For me, VEXAG was remarkable. Venus is our closest neighbor, yet we are not clear on what makes that world go round. Everyone at VEXAG would agree, we have to come up with many more missions and methods worthy of the challenge above and beneath the clouds of Venus.

11 Responses to “Some Thoughts on Venus”

  1. Terry! says:

    Hi Bill! Would love to hear what you have to say about the recent, insane heat wave Southern California just experienced…and your thoughts on global warming. Stay cool!

  2. Casey Goranson says:

    Hello! I still remember seeing episodes of The Science Guy as a kid. Always enjoyed ‘em, especially being brought up in an academic household (father was a professor of Psychology). Sometimes, after seeing a show, I’d try looking for more info at the library (only to get distracted and return to the astronomy section like a magnet!).

    I agree that space travel is essential for human survival, at least for the current world population and higher. However, I cannot help but worry about extraterrestrial human behaviour. What’s to stop us from doing the same to other planets, moons, asteroids, etc., that we’ve done to the Earth?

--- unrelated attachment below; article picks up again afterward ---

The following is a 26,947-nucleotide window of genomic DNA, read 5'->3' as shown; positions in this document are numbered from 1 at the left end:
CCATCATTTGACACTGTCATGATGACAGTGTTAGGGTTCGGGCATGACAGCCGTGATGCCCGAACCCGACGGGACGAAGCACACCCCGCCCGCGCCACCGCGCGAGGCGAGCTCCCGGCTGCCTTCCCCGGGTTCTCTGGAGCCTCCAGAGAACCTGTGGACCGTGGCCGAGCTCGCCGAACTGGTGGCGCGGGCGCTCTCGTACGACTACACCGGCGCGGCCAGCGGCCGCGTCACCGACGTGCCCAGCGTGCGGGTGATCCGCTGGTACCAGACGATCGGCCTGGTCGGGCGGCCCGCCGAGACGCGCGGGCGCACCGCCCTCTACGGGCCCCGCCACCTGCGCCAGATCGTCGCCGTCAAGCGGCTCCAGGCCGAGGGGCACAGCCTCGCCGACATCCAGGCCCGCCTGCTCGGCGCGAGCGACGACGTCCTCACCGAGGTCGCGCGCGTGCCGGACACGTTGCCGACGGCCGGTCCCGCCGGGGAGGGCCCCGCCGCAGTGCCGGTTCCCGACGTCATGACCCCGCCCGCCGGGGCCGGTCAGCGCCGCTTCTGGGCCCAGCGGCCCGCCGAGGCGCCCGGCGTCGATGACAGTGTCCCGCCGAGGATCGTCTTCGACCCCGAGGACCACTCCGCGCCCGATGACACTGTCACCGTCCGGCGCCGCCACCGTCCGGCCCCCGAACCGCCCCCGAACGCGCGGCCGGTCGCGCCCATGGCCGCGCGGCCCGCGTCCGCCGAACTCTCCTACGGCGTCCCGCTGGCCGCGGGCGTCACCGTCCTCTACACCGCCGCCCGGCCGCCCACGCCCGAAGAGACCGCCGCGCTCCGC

Look at the current, junk-cluttered state of near-Earth orbit: not a good start for our handling of outer space.
    Call me a pessimist if you must, but as mush as I want to believe in humanity’s general good nature, I can’t help but consider the powerful sway opportunism and procrastination hold over people. Opportunism is what allows life to evolve, and humans are particularly opportunistic by nature. It’s what got us to where we are today – a highly advanced, highly destructive species. And procrastination – people have a tendency not to like dealing with things that, in their minds, don’t effect them immediately. It’s simple psychology – if a certain action or thing is not directly affecting (or indirectly affecting with minimal in-between factors) a person, then he/she cannot accurately or comprehensively understand the action/thing. If a person does not intimately understand an action/thing, then they are less likely to give it their attention. Furthermore, unfortunately, people forget, so history has a way of being repeated.